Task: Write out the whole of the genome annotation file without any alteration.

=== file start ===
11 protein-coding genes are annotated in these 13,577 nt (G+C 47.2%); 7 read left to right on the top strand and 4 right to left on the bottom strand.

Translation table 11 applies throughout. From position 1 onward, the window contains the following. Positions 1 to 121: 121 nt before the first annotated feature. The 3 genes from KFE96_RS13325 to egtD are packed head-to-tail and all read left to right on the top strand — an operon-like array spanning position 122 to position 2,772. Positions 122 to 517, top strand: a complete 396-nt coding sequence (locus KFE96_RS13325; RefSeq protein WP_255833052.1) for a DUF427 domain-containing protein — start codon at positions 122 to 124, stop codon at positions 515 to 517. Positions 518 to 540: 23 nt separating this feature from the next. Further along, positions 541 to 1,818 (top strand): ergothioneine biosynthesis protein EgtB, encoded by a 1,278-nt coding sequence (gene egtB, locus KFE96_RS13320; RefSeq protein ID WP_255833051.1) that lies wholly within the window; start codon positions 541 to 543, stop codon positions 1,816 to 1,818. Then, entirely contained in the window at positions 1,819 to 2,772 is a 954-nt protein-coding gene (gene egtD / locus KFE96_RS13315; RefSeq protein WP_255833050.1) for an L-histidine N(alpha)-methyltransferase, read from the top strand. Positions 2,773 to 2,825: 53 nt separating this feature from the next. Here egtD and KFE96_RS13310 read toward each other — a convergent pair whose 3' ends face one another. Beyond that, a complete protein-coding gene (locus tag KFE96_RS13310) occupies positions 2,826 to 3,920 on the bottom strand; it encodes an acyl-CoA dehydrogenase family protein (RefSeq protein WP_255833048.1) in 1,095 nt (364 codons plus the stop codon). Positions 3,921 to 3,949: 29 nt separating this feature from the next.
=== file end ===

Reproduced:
11 protein-coding genes are annotated in these 13,577 nt (G+C 47.2%); 7 read left to right on the top strand and 4 right to left on the bottom strand.

Translation table 11 applies throughout. From position 1 onward, the window contains the following. Positions 1 to 121: 121 nt before the first annotated feature. The 3 genes from KFE96_RS13325 to egtD are packed head-to-tail and all read left to right on the top strand — an operon-like array spanning position 122 to position 2,772. Positions 122 to 517, top strand: a complete 396-nt coding sequence (locus KFE96_RS13325; RefSeq protein WP_255833052.1) for a DUF427 domain-containing protein — start codon at positions 122 to 124, stop codon at positions 515 to 517. Positions 518 to 540: 23 nt separating this feature from the next. Further along, positions 541 to 1,818 (top strand): ergothioneine biosynthesis protein EgtB, encoded by a 1,278-nt coding sequence (gene egtB, locus KFE96_RS13320; RefSeq protein ID WP_255833051.1) that lies wholly within the window; start codon positions 541 to 543, stop codon positions 1,816 to 1,818. Then, entirely contained in the window at positions 1,819 to 2,772 is a 954-nt protein-coding gene (gene egtD / locus KFE96_RS13315; RefSeq protein WP_255833050.1) for an L-histidine N(alpha)-methyltransferase, read from the top strand. Positions 2,773 to 2,825: 53 nt separating this feature from the next. Here egtD and KFE96_RS13310 read toward each other — a convergent pair whose 3' ends face one another. Beyond that, a complete protein-coding gene (locus tag KFE96_RS13310) occupies positions 2,826 to 3,920 on the bottom strand; it encodes an acyl-CoA dehydrogenase family protein (RefSeq protein WP_255833048.1) in 1,095 nt (364 codons plus the stop codon). Positions 3,921 to 3,949: 29 nt separating this feature from the next.